What’s going on with Kanye West? A look into the rapper’s presidential bid, controversial career

Kanye West records "Heartless" in his studio in 2008

Eleven years later, one of the most talked-about pop culture moments of the 21st century is still rapper Kanye West interrupting then 19-year-old Taylor Swift’s acceptance speech at the 2009 MTV Video Music Awards.

Swift had just been named the winner of the Best Female Video award for her song “You Belong With Me,” a category that included artists like Katy Perry and Beyoncé. She climbed the stage and started giving her speech when West grabbed the microphone and said Beyoncé deserved the award instead.

The interruption was not well received by most, and although West somewhat apologized on his blog “Kanye Universecity,” he said the moment negatively affected his career.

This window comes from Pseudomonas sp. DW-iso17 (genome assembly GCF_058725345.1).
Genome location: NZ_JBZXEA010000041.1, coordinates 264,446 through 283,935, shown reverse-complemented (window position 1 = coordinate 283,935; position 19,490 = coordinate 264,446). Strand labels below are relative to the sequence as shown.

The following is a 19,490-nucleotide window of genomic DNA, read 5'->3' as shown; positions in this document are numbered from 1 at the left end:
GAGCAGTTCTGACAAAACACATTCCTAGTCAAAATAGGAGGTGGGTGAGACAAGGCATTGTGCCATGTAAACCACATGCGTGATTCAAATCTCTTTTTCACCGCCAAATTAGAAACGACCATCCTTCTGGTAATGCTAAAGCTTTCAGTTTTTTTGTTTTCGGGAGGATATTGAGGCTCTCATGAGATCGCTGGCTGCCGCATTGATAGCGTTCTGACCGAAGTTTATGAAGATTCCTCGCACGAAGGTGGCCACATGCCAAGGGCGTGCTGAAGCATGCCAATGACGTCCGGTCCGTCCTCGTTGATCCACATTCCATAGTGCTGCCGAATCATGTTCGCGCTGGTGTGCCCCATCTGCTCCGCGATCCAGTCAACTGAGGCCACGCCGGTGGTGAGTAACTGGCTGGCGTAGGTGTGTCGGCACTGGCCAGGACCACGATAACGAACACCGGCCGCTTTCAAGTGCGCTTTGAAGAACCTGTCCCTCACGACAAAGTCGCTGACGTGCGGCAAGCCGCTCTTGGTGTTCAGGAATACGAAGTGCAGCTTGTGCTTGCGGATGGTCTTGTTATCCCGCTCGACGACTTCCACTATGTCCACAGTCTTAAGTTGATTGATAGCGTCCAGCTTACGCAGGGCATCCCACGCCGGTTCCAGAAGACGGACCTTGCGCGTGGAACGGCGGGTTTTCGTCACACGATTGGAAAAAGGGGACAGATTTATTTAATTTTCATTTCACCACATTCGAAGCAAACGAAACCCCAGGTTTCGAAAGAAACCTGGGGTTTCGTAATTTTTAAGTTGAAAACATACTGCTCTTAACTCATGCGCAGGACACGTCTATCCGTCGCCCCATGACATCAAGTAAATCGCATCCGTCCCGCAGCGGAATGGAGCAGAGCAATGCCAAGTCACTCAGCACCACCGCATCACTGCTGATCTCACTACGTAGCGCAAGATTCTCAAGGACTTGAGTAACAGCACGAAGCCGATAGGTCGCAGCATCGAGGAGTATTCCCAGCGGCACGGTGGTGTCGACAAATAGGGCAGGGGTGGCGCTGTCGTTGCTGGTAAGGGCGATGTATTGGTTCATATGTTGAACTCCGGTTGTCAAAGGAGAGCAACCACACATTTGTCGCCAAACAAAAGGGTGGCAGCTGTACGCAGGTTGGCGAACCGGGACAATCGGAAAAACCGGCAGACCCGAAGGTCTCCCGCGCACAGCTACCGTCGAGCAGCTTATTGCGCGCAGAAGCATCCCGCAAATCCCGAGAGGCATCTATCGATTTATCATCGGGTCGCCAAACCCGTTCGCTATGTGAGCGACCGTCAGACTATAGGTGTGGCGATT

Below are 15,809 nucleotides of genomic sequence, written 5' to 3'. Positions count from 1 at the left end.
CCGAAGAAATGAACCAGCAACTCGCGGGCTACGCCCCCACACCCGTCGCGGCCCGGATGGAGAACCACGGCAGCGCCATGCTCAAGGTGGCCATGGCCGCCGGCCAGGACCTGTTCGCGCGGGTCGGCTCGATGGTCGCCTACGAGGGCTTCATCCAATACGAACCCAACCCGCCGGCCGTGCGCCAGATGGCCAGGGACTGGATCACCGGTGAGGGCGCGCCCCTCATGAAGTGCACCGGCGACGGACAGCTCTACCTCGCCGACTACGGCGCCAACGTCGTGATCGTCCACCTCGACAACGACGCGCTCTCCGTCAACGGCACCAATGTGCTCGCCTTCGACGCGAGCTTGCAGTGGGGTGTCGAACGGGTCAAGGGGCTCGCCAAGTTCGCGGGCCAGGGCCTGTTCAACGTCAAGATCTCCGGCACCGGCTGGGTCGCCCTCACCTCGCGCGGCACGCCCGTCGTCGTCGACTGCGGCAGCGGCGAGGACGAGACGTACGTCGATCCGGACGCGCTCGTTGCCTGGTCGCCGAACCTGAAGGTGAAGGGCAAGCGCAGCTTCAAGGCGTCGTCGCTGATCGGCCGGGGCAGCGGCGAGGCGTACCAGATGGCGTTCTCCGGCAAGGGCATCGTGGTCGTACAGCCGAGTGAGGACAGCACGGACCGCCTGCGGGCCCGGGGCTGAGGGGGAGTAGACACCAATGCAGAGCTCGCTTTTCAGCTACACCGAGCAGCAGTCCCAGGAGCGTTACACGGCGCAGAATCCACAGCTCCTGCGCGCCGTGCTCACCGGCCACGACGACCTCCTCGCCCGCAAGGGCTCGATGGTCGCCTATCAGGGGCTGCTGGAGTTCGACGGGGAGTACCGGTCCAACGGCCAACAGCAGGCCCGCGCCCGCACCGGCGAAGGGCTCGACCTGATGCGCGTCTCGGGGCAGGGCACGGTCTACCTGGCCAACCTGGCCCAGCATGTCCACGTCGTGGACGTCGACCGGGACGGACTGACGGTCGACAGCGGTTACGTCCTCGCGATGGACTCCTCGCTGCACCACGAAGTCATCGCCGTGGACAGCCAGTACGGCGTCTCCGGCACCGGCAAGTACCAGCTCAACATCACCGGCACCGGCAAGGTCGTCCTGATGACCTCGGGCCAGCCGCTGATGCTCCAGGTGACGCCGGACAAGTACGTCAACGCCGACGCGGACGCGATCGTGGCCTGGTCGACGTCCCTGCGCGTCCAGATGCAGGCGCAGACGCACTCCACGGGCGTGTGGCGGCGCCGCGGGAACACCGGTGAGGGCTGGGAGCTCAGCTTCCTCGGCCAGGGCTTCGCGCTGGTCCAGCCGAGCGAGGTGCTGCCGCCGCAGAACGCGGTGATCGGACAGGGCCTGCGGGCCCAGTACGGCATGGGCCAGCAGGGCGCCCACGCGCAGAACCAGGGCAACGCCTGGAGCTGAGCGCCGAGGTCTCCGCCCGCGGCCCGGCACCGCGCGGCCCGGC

The moment is representative of the controversy West is often enshrouded in, from declaring that slavery “sounds like a choice” in tabloid news site TMZ’s newsroom to matter-of-factly stating that “Harriet Tubman never actually freed the slaves” at his first ever campaign rally in North Carolina.

West has teased the idea of running for president multiple times in the past. In January 2019, he vaguely tweeted “2024,” which fans alluded to a forthcoming presidential bid. So it came as a surprise when West tweeted on July 4 that he would be running for president this year. He also named self-proclaimed biblical life coach Michelle Tidbill as his running mate.

This puts him in competition with former Vice President Joe Biden and President Donald Trump, who West has expressed support for in the past, even donning the controversial “Make America Great Again” red baseball cap famously worn by Trump supporters in protest of the notion he perceived that Black people must always vote Democrat. West has since revoked support for Trump after hearing Trump was said to have hid in a bunker during the George Floyd protests at the White House in May.